photo courtesy of WOCinTech Chat [FLICKR]
Sweaty palms, shallow breath, shaking hands and an overwhelming sense of dread. According to a recent report by the BBC, a fear of public speaking (Glossophobia) can actually limit your career prospects. However, the truth is that most individuals fear performing in front of crowds – statistics show that 74 percent of all people suffer speech anxiety to some level.
Communication mentor and Right Voice for You facilitator, Fiona Cutts knows first-hand the struggles associated with delivering speeches and presentations in the workplace. Now she is keen for others to understand the tools that liberated her from the panic and judgment, and allowed her to speak publicly with authenticity and confidence.
“I used to be so shy that I could scarcely say my name in public,” Cutts said. “My fear of public speaking was so intense that people would often say to me, ‘How are you going to make this work in the corporate world?’ I did made it work, through a mixture of avoidance and sheer determination, but eventually the effort caused me to develop chronic fatigue syndrome.”
The cure to Cutts’ ongoing speech anxiety was revealed to her in a sudden and unexpected way. “One day, I was spontaneously asked to present at a work conference. Right there, and then. I didn’t have time to think, I just had to get up and share the information,” she said. Cutts delivered the presentation without any sign of anxiety.
In that moment, she realized that her fear was not an inevitable factor of her psyche. “If you don’t have time to think about what you’re capable of, you find that you are capable of so much more,” Cutts said.
Drawing from that first spontaneous experience, Cutts has learned to overcome her fear of public speaking. She said the secret is to:
Reject the need to be perfect: “There is no need to be ‘right’. If you didn’t have to get it right, if you didn’t have to be perfect, how would it be?”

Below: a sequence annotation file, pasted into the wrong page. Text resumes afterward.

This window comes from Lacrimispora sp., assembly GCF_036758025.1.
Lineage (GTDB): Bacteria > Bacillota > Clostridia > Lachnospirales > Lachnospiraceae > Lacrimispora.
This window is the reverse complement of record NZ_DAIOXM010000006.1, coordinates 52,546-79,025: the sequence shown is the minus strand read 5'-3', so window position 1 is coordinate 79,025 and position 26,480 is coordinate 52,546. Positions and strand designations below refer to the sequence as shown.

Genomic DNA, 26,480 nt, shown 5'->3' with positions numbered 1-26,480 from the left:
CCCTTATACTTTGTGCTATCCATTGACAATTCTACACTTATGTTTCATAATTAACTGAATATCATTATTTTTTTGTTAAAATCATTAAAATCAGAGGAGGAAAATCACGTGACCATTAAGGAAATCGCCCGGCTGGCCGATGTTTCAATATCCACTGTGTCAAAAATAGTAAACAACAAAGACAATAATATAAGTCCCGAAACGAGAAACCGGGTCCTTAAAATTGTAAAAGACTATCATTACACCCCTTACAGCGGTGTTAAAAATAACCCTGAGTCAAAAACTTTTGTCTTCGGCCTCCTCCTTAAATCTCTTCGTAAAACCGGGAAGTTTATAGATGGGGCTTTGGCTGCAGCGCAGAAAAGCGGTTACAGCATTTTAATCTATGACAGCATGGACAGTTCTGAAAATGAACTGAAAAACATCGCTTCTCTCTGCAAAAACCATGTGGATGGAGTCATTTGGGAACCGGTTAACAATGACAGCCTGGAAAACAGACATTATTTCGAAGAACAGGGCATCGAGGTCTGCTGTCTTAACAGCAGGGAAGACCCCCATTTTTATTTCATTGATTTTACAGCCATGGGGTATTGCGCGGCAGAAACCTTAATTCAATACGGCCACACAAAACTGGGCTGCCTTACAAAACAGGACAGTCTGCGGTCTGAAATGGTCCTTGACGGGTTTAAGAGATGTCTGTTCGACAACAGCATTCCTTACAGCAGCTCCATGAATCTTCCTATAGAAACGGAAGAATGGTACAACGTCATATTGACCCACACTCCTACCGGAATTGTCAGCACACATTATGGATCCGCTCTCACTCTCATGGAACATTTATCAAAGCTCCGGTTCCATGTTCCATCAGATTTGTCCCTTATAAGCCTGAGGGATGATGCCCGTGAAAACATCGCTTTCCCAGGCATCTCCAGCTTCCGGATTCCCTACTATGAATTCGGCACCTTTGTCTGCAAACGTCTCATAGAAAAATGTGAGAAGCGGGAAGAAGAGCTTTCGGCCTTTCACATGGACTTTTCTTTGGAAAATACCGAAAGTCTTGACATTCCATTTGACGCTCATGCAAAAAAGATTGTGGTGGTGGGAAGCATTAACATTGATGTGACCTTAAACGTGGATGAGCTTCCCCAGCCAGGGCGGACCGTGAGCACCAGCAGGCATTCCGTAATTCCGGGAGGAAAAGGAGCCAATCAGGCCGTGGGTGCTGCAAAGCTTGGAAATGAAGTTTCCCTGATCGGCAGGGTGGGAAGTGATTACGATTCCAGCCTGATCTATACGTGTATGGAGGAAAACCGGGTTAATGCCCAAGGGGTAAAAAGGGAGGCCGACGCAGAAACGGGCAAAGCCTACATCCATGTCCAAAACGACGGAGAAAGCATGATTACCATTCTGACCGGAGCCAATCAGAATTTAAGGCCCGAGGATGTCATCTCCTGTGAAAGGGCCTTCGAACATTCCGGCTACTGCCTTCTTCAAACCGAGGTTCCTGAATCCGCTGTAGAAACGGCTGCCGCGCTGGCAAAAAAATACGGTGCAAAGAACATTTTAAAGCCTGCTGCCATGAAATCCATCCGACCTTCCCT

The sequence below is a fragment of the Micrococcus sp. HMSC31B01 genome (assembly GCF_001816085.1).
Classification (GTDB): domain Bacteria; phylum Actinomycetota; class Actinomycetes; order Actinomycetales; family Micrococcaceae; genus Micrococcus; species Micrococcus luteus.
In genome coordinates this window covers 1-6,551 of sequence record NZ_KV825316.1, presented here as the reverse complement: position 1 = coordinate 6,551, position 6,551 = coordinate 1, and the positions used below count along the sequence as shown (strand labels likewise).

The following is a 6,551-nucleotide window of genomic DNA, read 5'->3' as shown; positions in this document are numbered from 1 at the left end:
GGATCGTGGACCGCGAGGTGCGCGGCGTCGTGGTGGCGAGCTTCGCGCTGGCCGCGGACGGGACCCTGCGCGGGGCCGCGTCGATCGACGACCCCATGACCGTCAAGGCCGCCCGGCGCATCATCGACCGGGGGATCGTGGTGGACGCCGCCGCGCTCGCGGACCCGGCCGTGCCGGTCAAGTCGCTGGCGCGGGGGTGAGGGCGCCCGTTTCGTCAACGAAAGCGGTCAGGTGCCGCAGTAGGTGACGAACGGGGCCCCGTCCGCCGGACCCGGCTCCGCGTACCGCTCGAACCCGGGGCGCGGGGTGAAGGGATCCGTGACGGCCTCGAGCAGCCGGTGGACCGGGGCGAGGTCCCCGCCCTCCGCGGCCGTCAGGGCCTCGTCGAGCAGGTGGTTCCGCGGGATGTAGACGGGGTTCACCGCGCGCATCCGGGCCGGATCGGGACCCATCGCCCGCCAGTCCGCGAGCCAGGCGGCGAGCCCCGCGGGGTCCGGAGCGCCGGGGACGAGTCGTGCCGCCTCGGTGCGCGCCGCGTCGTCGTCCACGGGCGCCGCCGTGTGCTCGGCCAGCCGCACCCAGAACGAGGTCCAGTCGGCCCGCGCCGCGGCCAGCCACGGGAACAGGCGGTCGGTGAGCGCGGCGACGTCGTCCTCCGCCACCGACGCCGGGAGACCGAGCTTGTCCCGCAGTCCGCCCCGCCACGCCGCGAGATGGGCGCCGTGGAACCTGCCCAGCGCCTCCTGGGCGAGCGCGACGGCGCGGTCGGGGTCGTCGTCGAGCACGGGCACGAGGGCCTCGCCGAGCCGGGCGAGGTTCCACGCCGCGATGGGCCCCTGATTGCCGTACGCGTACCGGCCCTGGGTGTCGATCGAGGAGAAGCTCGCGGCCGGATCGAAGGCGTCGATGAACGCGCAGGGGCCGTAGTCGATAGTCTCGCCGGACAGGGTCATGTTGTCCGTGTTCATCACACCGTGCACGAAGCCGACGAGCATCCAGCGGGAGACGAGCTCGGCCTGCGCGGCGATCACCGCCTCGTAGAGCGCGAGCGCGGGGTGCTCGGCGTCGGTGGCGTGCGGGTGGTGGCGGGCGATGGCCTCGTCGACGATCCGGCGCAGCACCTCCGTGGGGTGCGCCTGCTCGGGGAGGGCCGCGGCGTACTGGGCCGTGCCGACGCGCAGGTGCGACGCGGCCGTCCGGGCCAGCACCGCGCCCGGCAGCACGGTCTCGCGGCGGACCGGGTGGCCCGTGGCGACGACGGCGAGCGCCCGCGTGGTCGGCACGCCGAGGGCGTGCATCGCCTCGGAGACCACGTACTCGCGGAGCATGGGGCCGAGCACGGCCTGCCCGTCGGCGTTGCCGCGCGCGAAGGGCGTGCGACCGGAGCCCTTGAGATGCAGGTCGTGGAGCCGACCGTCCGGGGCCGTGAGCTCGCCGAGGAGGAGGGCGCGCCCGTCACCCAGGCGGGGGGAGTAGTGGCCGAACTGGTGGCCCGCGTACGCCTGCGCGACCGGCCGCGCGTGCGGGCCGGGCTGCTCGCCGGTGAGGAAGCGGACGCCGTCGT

Keep the focus on yourself: “Focus on what you are saying. Don’t worry about what the audience is thinking about what you are saying.”
Be playful: “I had unconsciously decided that presentations were supposed to be serious. But, just before that first experience of confident speaking, I had been laughing and relaxed and I carried that fun energy and intent into the presentation.”
Stay connected with the audience. “When you are in panic mode, it’s easy to turn inwards and hyper-focus on your fear and your reactions to that fear. Maintaining an emotional and energetic connection with the people around you stops you from withdrawing into yourself.”
Cutts is now a Right for You facilitator, helping people all over the world to move beyond the fear of judgment, and into a more comfortable relationship with public speaking. Drawing from her personal experience, she believes it is entirely possible for anyone to become comfortable expressing themselves in front of others.
“Not only am I relaxed in front of a room full of people, I have found that I actually love speaking and singing in front of others,” she said. “The change has been truly miraculous for me and, now, I want to empower others to find their voice as well. I have come to understand that where people have the greatest fear, is often where they also hold the greatest capacity.”
[…] Whenever someone asks about my profession, I usually remind them that contrary to common belief, public speech and presentation are not “soft skills.” In fact, they’re actually quite hard; they’re hard […]